In late 1946 , before most established industries had completed shifting from war to consumer manufacturing, RCA sets began rolling off the production line, and by 1947 it was apparent that Sarnoff was right about the venture as sales began to even outperform his estimates. Which was good considering the RCA investment into television was about 50 million dollars. But within four years TV sales accounted for nearly half of RCA’s sales. After establishing successful marketing campaigns, life at RCA seemed to be a calm. This would be short lived as the general would be called up to fight the television color war. This time Sarnoff would not be facing off with the government but William Paley and Peter Goldmark of CBS.
Sarnoff and Paley already had a competitive relationship from radio. “The urge to beat RCA and its ruler, David Sarnoff, was… an overriding force at CBS.” (Baughman 62) In 1947, CBS and Goldmark showed it had the capability of color television. As one TV manufacturer groused “if I had sat down and tried to think of some way to screw up the industry, I couldn’t have done a better job than CBS did.” (Baughman 62) As an NBC executive wrote “Columbia is trying to establish itself in television, and at the same time is trying to delay the commercial advent of the immediately available practical television.” (Baughman 62) When coming before the FCC CBS adopted a different strategy than that of Sarnoff and tried to woe the committee. In March of 1947, the FCC denied CBS’s motion. Simply the color system and UHF were too inconclusive. This would end up costing CBS dearly, as they would not recoup the money in Goldmark’s investment and they had not renewed VHF licenses. The battle for the time being had been won by Sarnoff.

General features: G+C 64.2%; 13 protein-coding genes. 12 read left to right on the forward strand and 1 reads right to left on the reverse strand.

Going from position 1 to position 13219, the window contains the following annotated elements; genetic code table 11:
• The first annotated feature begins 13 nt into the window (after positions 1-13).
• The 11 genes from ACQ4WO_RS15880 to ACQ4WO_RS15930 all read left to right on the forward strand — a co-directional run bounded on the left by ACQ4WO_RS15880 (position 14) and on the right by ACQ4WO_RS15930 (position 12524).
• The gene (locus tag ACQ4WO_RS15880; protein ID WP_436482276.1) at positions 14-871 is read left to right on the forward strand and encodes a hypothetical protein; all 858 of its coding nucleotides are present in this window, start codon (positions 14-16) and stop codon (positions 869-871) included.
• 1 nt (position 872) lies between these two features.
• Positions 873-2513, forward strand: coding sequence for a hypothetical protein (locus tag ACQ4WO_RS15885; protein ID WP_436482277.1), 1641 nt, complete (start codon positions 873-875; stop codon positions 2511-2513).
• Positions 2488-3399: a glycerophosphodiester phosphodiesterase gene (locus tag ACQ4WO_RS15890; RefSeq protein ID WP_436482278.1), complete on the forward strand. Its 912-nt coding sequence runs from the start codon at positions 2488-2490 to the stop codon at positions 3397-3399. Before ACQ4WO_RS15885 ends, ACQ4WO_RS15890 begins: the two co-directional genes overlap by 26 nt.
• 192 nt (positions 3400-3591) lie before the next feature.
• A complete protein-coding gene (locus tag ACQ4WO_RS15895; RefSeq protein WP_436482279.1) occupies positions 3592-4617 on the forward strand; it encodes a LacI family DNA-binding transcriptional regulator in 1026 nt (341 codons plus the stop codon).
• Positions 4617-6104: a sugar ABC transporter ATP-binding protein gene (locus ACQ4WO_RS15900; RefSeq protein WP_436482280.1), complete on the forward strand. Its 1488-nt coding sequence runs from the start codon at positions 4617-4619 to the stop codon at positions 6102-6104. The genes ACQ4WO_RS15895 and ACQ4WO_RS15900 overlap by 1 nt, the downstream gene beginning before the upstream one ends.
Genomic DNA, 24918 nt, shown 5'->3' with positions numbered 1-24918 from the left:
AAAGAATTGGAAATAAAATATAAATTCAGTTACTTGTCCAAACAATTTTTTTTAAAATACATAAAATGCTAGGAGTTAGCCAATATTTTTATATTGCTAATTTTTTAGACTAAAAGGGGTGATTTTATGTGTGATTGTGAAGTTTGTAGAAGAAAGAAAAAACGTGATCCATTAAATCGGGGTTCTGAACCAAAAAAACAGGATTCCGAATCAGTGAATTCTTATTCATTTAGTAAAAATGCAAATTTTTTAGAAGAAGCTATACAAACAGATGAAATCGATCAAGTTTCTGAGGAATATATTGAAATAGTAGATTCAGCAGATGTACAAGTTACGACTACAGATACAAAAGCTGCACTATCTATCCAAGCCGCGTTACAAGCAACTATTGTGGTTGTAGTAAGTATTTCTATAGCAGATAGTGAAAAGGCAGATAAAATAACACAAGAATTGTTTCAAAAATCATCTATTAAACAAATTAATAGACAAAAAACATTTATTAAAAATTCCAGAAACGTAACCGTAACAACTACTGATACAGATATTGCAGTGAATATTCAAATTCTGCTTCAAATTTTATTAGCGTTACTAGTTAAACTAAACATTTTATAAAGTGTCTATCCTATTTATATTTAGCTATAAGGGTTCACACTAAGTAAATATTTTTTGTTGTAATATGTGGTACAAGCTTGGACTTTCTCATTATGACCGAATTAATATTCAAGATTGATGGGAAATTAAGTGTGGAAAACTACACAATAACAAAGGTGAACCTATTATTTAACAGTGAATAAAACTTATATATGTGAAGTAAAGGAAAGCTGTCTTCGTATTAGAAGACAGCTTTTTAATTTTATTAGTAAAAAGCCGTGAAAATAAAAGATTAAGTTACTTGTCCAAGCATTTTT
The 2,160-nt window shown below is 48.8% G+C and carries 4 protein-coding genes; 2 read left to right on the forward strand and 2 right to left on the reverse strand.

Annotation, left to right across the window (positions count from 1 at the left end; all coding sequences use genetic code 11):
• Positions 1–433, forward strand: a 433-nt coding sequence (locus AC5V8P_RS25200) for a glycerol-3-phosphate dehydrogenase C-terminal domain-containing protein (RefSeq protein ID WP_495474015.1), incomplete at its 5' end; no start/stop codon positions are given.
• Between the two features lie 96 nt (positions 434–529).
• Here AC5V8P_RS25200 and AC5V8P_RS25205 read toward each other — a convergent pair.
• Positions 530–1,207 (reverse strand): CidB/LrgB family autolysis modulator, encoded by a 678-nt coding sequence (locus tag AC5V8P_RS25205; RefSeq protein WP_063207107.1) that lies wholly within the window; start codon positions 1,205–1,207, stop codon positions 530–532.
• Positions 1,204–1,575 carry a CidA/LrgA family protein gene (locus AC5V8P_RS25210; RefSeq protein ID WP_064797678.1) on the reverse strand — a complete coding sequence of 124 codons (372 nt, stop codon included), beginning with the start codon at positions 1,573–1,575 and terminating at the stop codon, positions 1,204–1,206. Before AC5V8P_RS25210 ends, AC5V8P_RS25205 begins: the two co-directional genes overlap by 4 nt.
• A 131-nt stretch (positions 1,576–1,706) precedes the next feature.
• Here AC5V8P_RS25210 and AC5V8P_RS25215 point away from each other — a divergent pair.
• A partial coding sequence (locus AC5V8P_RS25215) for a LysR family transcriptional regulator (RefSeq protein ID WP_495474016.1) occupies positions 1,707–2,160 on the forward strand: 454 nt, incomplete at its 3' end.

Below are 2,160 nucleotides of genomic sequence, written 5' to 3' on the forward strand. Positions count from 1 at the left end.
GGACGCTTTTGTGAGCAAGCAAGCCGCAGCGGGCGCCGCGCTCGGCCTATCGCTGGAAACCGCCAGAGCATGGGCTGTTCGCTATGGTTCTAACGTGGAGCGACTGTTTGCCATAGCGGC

During this time another less known battle raged between Sarnoff and his friend Edwin Howard Armstrong. The two had been close friends for a long time, ever since Sarnoff saw Armstrong’s radio work in a basement at Columbia. “In 1933, Armstrong demonstrated FM to Sarnoff, who recognized the discovery as both ingenious and perilous, RCA sold AM sets and owned two AM networks. With its clarity, FM could kill AM. In addition, Sarnoff was pushing television. FM and TV would inevitably compete for spectrum space and for consumer dollars.” (Bates 3) Time went by and Armstrong fine tuned his technology. The FCC assigned FM to the spectrum just below TV and authorized commercial operation in 1940. The commission also ruled that television broadcasts would use FM for sound. Which meant that for the duration of Armstrong’s patent, TV manufacturers would have to pay him royalties. However after the war for some reason (perhaps Sarnoff’s new influence?), the committee seemed to flip flop. According to Dale Hatfield, a telecommunications professor at the University of Colorado, Boulder, called to testify before the FCC. He claimed that sunspots have caused static on channel 2 of analog TVs, and FM was lower on the spectrum, where interference was likelier and thus was not reliable. This claim Dale Hatfield would later regret making based on partial information, as it would kill FM. (Bates 5) “Build a better mousetrap, he [Sarnoff] once remarked, and somebody will develop “a virulent poison which is death on mice and there will be no longer any demand for mousetraps.” (Bates 5)